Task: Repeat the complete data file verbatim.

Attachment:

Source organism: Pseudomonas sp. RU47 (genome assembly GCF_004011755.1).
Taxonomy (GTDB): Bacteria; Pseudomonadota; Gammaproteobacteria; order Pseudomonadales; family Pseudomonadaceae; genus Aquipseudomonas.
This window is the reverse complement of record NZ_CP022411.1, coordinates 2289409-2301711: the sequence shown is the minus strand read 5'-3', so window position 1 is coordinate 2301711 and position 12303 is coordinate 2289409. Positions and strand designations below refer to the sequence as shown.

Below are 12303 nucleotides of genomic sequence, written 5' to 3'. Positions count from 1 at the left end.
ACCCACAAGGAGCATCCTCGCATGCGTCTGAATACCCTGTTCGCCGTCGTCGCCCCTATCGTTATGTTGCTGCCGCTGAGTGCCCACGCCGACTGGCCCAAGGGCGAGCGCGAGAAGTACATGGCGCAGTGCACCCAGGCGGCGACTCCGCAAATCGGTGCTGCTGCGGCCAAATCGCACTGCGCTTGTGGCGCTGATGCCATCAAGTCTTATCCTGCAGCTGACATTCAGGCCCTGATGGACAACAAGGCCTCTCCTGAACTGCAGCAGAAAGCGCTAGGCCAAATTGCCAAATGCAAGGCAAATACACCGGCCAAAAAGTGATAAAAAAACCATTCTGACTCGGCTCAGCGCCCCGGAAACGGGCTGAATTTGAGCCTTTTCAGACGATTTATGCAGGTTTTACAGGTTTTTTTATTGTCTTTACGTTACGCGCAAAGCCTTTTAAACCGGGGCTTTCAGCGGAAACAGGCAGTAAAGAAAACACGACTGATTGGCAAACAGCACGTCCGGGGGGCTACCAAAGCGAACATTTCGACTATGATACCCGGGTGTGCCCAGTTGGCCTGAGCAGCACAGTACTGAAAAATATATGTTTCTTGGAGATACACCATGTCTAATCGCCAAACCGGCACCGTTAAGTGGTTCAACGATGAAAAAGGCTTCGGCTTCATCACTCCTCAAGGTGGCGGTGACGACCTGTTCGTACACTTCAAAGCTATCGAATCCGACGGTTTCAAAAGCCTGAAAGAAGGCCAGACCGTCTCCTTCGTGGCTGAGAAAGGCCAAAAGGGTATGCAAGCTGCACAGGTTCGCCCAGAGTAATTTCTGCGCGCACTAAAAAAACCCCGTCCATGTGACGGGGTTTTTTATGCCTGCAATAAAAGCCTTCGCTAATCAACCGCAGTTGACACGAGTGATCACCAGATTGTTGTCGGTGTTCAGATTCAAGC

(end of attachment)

Source organism: Pseudomonas sp. RU47 (genome assembly GCF_004011755.1).
Taxonomy (GTDB): Bacteria; Pseudomonadota; Gammaproteobacteria; order Pseudomonadales; family Pseudomonadaceae; genus Aquipseudomonas.
This window is the reverse complement of record NZ_CP022411.1, coordinates 2289409-2301711: the sequence shown is the minus strand read 5'-3', so window position 1 is coordinate 2301711 and position 12303 is coordinate 2289409. Positions and strand designations below refer to the sequence as shown.

Below are 12303 nucleotides of genomic sequence, written 5' to 3'. Positions count from 1 at the left end.
ACCCACAAGGAGCATCCTCGCATGCGTCTGAATACCCTGTTCGCCGTCGTCGCCCCTATCGTTATGTTGCTGCCGCTGAGTGCCCACGCCGACTGGCCCAAGGGCGAGCGCGAGAAGTACATGGCGCAGTGCACCCAGGCGGCGACTCCGCAAATCGGTGCTGCTGCGGCCAAATCGCACTGCGCTTGTGGCGCTGATGCCATCAAGTCTTATCCTGCAGCTGACATTCAGGCCCTGATGGACAACAAGGCCTCTCCTGAACTGCAGCAGAAAGCGCTAGGCCAAATTGCCAAATGCAAGGCAAATACACCGGCCAAAAAGTGATAAAAAAACCATTCTGACTCGGCTCAGCGCCCCGGAAACGGGCTGAATTTGAGCCTTTTCAGACGATTTATGCAGGTTTTACAGGTTTTTTTATTGTCTTTACGTTACGCGCAAAGCCTTTTAAACCGGGGCTTTCAGCGGAAACAGGCAGTAAAGAAAACACGACTGATTGGCAAACAGCACGTCCGGGGGGCTACCAAAGCGAACATTTCGACTATGATACCCGGGTGTGCCCAGTTGGCCTGAGCAGCACAGTACTGAAAAATATATGTTTCTTGGAGATACACCATGTCTAATCGCCAAACCGGCACCGTTAAGTGGTTCAACGATGAAAAAGGCTTCGGCTTCATCACTCCTCAAGGTGGCGGTGACGACCTGTTCGTACACTTCAAAGCTATCGAATCCGACGGTTTCAAAAGCCTGAAAGAAGGCCAGACCGTCTCCTTCGTGGCTGAGAAAGGCCAAAAGGGTATGCAAGCTGCACAGGTTCGCCCAGAGTAATTTCTGCGCGCACTAAAAAAACCCCGTCCATGTGACGGGGTTTTTTATGCCTGCAATAAAAGCCTTCGCTAATCAACCGCAGTTGACACGAGTGATCACCAGATTGTTGTCGGTGTTCAGATTCAAGC